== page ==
By Rick Ritter

BALTIMORE (WJZ) — Controversy surrounds a group of Baltimore City teachers as several are being forced to return home to their countries when their visas expire at the end of the month.

This comes after the group came to Baltimore years ago to fill high-need teaching areas.

Most of the teachers are from the Philippines, though some are from Jamaica, and all have called Baltimore home for the past 10-15 years.

They learned their fate just last week and will now be gone in a matter of days.

“I think it’s really criminal what they’re doing to these people,” Baltimore resident Amelia Andres said.

Emotions are running high across Baltimore. Twenty-five public school teachers, who called the inside of school doors home for more than a decade, are being ripped away from their livelihoods.

“It’s sad. It’s sad. It shouldn’t be happening to teachers who came here for our youth,” one parent said.

The group of teachers came to the city as part of a massive recruitment effort to fill high-need teaching positions.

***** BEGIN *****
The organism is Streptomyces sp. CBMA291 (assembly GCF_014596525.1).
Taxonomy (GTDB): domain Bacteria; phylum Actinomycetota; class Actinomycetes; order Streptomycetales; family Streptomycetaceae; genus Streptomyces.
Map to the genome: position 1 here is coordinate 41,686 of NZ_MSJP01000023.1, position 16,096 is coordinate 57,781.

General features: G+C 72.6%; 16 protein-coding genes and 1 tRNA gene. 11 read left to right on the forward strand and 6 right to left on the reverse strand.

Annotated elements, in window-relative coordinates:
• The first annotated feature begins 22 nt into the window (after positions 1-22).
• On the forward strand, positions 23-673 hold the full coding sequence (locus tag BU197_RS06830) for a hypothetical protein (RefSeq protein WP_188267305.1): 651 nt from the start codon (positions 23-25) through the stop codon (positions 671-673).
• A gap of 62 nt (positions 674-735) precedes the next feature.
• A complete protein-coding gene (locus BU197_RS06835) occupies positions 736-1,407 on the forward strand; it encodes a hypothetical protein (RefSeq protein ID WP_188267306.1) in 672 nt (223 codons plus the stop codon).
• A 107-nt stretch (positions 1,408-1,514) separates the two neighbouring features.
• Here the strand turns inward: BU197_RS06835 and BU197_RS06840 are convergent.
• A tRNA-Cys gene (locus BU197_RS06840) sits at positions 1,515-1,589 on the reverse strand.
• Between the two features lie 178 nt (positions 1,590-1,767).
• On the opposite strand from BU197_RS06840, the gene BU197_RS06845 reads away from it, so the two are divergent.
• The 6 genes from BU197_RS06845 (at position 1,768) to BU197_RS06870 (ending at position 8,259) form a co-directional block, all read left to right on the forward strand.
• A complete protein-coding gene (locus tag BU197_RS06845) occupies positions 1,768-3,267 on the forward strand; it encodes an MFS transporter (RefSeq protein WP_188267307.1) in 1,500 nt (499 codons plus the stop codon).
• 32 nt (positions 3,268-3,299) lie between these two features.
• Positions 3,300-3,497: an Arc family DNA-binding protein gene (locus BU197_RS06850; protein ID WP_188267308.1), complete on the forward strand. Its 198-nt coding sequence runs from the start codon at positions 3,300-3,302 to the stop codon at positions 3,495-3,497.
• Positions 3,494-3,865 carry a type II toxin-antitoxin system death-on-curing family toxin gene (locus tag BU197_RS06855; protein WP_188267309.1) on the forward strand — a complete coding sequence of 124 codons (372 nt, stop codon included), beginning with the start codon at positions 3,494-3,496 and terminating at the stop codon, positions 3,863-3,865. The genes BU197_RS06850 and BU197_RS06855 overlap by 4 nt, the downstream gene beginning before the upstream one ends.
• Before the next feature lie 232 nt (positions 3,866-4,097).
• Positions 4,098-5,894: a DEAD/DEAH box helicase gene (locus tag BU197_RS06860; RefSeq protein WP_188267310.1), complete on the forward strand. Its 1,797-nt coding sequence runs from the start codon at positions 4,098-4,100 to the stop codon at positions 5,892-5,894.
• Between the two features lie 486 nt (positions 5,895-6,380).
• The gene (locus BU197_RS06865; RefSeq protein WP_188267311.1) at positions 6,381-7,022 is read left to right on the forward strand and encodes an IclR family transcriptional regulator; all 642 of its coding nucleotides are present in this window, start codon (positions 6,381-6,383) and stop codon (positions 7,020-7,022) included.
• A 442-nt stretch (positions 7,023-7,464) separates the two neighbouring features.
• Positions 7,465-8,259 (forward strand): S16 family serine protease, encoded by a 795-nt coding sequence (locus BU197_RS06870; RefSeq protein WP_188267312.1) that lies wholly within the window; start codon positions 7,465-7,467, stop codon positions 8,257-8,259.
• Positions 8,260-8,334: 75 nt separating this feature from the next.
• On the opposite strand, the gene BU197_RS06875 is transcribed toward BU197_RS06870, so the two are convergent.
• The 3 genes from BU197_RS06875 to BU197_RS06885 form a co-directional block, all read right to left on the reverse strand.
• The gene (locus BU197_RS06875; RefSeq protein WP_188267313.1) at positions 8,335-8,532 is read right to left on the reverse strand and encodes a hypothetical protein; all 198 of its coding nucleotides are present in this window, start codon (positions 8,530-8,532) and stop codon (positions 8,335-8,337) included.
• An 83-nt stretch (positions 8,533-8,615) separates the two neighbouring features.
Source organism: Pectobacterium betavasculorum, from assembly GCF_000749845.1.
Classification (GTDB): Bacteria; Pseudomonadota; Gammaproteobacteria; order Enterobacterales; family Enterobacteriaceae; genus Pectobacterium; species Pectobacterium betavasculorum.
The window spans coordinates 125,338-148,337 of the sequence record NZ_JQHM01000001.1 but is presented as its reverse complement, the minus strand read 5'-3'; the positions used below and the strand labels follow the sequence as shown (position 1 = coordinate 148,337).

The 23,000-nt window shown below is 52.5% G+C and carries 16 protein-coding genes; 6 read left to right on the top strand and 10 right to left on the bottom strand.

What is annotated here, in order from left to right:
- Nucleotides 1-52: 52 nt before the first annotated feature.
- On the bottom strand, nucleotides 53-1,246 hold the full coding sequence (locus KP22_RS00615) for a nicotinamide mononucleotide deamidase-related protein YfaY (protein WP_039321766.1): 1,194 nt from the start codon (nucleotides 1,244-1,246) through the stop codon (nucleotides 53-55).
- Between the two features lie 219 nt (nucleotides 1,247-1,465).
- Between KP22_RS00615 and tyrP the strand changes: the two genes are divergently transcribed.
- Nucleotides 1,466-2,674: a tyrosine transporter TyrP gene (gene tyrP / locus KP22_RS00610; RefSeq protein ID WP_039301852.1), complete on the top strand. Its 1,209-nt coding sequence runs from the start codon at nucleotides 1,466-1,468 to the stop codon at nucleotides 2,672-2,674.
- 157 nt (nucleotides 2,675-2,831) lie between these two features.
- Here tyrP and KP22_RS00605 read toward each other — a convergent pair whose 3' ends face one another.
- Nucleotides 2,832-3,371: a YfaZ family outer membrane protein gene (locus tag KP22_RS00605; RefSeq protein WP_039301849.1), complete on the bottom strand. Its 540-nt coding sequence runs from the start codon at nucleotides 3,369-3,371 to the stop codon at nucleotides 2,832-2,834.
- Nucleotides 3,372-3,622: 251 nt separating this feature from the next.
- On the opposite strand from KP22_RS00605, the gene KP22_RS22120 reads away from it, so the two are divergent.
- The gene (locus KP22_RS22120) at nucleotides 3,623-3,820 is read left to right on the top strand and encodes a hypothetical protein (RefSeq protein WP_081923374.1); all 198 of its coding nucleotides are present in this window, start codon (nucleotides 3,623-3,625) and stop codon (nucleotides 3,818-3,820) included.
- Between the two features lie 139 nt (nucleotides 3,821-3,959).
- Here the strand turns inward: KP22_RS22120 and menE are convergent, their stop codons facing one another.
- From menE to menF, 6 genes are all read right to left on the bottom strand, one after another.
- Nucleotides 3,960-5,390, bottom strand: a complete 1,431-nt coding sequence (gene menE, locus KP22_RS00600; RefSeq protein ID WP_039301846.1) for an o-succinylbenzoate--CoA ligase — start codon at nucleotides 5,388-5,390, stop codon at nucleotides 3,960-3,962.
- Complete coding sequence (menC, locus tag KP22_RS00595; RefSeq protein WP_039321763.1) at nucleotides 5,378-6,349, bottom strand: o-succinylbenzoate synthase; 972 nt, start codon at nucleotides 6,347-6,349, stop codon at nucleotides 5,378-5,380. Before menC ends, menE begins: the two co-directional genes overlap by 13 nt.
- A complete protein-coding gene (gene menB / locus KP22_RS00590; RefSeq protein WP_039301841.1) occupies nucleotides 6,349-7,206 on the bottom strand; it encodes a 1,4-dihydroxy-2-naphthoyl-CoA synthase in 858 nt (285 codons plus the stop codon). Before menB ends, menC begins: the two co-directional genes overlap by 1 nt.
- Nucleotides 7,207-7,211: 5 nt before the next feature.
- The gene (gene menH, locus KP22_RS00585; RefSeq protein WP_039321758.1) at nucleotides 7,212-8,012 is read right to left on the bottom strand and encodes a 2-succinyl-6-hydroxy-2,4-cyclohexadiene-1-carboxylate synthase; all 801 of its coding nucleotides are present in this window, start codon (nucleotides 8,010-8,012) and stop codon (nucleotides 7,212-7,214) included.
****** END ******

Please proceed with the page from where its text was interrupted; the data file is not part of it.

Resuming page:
Despite applying for an extension on their work visas, the district received notice from the federal administration that there won’t be a decision in time.

“They recently identified these cases for audit without explanation,” said Jeremy Grant-Skinner, chief human capital officer for Baltimore City Public Schools.

Teachers who’ve become leaders and helped shape student after student are now being forced to pack their bags.

“Their lives are here. Their homes are here. Their friends and family are here. Even more importantly, the children they teach are here,” Grant-Skinner added.

“They are science teachers, special education teachers, math teachers, they’re high need positions,” President of the Teachers Union Marietta English said.

The news leaves some parents outraged.

“These are teachers that our children have formed special bonds with,” one parent said.

Even long-time citizens of Baltimore are beside themselves.

“There’s no reason except perhaps, we don’t like people from the Philippines, which is just ridiculous,” Andres said.

It’s a heart-wrenching blow that has heightened anxiety.

More than 200 foreign teachers in Baltimore public schools are now left wondering what could come next.

“They’ve done no harm, except to be born in the wrong place,” Andres said.

The good news is, if and when these teachers return, WJZ has been told that an agreement has already been signed so that the teachers will be on extended leave and return to their same jobs, with the same exact pay.

For years, the district has recruited internationally to fill a number of high-need teaching areas.

The district is working with a Washington-based immigration law firm throughout the process.

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